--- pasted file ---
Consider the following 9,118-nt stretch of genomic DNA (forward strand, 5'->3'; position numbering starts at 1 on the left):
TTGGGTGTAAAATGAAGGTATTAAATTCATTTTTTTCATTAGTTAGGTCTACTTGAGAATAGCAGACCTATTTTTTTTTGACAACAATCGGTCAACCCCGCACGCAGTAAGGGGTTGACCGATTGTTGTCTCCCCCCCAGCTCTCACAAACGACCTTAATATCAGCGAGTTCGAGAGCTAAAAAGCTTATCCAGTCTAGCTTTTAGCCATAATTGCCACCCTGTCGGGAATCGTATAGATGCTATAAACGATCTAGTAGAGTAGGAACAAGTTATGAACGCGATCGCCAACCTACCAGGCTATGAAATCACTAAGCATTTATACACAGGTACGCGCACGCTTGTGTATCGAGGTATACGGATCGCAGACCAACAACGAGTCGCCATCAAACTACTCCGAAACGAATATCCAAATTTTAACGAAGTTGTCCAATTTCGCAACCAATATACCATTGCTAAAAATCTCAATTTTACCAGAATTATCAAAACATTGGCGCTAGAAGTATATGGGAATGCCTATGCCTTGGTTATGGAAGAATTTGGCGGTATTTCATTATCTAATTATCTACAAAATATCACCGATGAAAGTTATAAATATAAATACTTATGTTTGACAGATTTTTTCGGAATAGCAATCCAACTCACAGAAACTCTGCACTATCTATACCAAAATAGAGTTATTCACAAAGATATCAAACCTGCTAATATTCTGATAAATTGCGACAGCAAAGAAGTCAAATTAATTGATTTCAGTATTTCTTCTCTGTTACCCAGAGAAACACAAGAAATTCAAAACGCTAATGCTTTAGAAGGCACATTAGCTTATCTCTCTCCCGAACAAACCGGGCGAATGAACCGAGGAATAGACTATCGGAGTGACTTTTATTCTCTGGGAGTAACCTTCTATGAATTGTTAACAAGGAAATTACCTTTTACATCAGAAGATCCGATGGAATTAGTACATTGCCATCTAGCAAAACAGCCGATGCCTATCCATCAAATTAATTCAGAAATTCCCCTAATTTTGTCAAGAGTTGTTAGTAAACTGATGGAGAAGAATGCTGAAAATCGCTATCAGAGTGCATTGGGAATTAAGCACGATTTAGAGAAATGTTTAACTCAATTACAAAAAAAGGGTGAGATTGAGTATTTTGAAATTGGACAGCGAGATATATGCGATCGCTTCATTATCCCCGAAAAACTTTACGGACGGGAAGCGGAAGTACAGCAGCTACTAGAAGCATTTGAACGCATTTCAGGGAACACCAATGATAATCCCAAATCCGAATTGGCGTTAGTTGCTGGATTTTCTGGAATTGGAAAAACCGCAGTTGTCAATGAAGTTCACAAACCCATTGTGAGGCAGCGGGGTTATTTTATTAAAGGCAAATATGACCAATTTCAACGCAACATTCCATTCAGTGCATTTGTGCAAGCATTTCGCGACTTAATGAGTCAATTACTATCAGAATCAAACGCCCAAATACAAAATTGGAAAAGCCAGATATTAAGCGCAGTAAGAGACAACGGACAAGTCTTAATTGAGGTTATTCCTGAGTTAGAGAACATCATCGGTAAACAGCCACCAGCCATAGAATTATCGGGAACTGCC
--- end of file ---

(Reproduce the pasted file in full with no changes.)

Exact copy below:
Consider the following 9,118-nt stretch of genomic DNA (forward strand, 5'->3'; position numbering starts at 1 on the left):
TTGGGTGTAAAATGAAGGTATTAAATTCATTTTTTTCATTAGTTAGGTCTACTTGAGAATAGCAGACCTATTTTTTTTTGACAACAATCGGTCAACCCCGCACGCAGTAAGGGGTTGACCGATTGTTGTCTCCCCCCCAGCTCTCACAAACGACCTTAATATCAGCGAGTTCGAGAGCTAAAAAGCTTATCCAGTCTAGCTTTTAGCCATAATTGCCACCCTGTCGGGAATCGTATAGATGCTATAAACGATCTAGTAGAGTAGGAACAAGTTATGAACGCGATCGCCAACCTACCAGGCTATGAAATCACTAAGCATTTATACACAGGTACGCGCACGCTTGTGTATCGAGGTATACGGATCGCAGACCAACAACGAGTCGCCATCAAACTACTCCGAAACGAATATCCAAATTTTAACGAAGTTGTCCAATTTCGCAACCAATATACCATTGCTAAAAATCTCAATTTTACCAGAATTATCAAAACATTGGCGCTAGAAGTATATGGGAATGCCTATGCCTTGGTTATGGAAGAATTTGGCGGTATTTCATTATCTAATTATCTACAAAATATCACCGATGAAAGTTATAAATATAAATACTTATGTTTGACAGATTTTTTCGGAATAGCAATCCAACTCACAGAAACTCTGCACTATCTATACCAAAATAGAGTTATTCACAAAGATATCAAACCTGCTAATATTCTGATAAATTGCGACAGCAAAGAAGTCAAATTAATTGATTTCAGTATTTCTTCTCTGTTACCCAGAGAAACACAAGAAATTCAAAACGCTAATGCTTTAGAAGGCACATTAGCTTATCTCTCTCCCGAACAAACCGGGCGAATGAACCGAGGAATAGACTATCGGAGTGACTTTTATTCTCTGGGAGTAACCTTCTATGAATTGTTAACAAGGAAATTACCTTTTACATCAGAAGATCCGATGGAATTAGTACATTGCCATCTAGCAAAACAGCCGATGCCTATCCATCAAATTAATTCAGAAATTCCCCTAATTTTGTCAAGAGTTGTTAGTAAACTGATGGAGAAGAATGCTGAAAATCGCTATCAGAGTGCATTGGGAATTAAGCACGATTTAGAGAAATGTTTAACTCAATTACAAAAAAAGGGTGAGATTGAGTATTTTGAAATTGGACAGCGAGATATATGCGATCGCTTCATTATCCCCGAAAAACTTTACGGACGGGAAGCGGAAGTACAGCAGCTACTAGAAGCATTTGAACGCATTTCAGGGAACACCAATGATAATCCCAAATCCGAATTGGCGTTAGTTGCTGGATTTTCTGGAATTGGAAAAACCGCAGTTGTCAATGAAGTTCACAAACCCATTGTGAGGCAGCGGGGTTATTTTATTAAAGGCAAATATGACCAATTTCAACGCAACATTCCATTCAGTGCATTTGTGCAAGCATTTCGCGACTTAATGAGTCAATTACTATCAGAATCAAACGCCCAAATACAAAATTGGAAAAGCCAGATATTAAGCGCAGTAAGAGACAACGGACAAGTCTTAATTGAGGTTATTCCTGAGTTAGAGAACATCATCGGTAAACAGCCACCAGCCATAGAATTATCGGGAACTGCC